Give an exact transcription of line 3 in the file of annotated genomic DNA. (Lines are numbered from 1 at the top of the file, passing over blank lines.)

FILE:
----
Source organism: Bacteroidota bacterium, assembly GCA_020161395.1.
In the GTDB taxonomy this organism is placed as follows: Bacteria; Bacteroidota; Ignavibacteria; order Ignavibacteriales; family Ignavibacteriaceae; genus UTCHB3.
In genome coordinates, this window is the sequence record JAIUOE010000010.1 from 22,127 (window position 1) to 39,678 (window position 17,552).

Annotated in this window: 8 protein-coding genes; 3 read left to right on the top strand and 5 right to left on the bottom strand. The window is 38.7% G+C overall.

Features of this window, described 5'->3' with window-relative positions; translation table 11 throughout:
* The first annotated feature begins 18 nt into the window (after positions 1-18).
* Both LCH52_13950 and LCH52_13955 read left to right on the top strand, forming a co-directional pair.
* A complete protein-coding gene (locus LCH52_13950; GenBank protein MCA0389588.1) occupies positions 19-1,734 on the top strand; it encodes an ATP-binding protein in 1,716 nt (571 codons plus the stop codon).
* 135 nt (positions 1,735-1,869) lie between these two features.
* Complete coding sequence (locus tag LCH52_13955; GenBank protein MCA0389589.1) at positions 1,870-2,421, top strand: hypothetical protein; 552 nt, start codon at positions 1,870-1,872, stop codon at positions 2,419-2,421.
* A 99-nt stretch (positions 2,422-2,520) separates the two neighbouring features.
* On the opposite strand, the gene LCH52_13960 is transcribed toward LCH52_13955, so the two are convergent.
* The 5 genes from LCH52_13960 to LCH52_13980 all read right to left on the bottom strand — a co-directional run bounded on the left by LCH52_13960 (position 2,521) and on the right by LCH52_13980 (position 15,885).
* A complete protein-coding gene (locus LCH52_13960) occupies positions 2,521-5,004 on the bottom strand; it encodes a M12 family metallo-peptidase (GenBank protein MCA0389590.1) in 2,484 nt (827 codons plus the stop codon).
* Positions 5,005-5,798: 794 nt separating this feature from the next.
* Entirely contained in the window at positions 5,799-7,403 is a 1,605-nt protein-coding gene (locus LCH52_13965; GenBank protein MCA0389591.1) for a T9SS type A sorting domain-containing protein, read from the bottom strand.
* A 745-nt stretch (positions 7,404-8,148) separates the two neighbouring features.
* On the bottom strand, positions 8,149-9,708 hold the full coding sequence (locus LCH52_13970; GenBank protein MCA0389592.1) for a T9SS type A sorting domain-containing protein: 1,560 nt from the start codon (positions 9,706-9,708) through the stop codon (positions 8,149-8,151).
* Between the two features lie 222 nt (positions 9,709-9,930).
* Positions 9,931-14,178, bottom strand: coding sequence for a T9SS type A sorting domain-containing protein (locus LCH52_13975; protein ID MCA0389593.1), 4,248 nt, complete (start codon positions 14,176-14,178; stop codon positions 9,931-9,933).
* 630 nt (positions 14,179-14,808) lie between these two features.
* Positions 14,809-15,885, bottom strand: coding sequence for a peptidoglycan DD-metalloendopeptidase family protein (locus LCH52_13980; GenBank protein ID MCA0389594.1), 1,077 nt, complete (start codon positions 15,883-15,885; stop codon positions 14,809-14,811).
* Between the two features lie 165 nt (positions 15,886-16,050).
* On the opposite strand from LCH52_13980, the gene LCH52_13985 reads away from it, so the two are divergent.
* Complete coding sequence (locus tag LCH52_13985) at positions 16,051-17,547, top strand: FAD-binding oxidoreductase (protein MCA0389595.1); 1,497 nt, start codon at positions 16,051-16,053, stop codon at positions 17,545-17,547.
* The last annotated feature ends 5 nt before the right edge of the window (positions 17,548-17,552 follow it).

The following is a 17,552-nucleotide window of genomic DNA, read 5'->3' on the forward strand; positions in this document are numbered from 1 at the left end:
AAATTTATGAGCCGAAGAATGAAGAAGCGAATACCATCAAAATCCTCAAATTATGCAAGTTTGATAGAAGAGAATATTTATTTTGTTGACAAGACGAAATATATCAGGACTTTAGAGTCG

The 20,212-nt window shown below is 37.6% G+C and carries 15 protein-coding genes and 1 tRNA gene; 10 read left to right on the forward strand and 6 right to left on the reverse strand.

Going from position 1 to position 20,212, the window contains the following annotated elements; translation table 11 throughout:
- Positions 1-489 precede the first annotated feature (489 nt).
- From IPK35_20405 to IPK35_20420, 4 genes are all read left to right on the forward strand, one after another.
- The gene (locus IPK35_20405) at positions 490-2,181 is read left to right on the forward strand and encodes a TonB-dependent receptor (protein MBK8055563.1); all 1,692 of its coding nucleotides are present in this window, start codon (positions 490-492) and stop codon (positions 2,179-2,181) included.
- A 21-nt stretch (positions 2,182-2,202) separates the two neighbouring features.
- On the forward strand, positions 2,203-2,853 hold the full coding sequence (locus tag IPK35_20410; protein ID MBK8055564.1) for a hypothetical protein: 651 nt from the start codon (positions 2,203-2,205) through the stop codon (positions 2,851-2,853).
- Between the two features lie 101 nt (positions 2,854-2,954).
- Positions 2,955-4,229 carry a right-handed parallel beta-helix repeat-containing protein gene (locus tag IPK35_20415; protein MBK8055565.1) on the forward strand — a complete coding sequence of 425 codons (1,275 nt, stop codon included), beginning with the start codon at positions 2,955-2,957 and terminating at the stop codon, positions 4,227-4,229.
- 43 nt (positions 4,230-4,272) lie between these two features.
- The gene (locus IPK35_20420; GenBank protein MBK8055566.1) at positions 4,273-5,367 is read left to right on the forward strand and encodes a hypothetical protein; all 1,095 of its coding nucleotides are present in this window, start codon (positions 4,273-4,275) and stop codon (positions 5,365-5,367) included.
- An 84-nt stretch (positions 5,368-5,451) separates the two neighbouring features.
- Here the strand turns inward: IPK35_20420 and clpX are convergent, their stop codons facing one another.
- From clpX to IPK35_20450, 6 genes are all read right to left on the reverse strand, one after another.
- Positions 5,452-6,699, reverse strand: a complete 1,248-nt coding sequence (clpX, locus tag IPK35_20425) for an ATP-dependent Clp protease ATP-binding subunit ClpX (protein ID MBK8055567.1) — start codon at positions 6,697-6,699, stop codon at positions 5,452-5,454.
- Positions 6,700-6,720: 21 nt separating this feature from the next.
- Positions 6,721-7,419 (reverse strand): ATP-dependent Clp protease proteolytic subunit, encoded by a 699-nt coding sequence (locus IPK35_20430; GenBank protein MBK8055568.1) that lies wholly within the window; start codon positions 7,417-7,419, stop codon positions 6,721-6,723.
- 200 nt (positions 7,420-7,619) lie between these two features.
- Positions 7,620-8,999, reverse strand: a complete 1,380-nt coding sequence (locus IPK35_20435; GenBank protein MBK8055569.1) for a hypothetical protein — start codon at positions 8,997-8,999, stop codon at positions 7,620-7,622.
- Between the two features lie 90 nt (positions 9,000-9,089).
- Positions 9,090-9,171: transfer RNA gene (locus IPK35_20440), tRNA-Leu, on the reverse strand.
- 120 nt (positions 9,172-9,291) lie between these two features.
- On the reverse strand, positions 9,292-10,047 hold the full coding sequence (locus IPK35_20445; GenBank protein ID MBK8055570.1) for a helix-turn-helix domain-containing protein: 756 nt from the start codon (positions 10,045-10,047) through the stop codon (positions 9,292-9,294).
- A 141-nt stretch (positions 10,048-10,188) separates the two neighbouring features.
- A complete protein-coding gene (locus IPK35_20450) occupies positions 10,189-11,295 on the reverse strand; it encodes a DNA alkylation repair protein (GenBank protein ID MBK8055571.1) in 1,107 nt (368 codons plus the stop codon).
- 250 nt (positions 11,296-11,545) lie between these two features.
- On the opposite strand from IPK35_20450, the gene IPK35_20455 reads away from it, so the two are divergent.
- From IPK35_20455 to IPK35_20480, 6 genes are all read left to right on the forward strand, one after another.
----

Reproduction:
In genome coordinates, this window is the sequence record JAIUOE010000010.1 from 22,127 (window position 1) to 39,678 (window position 17,552).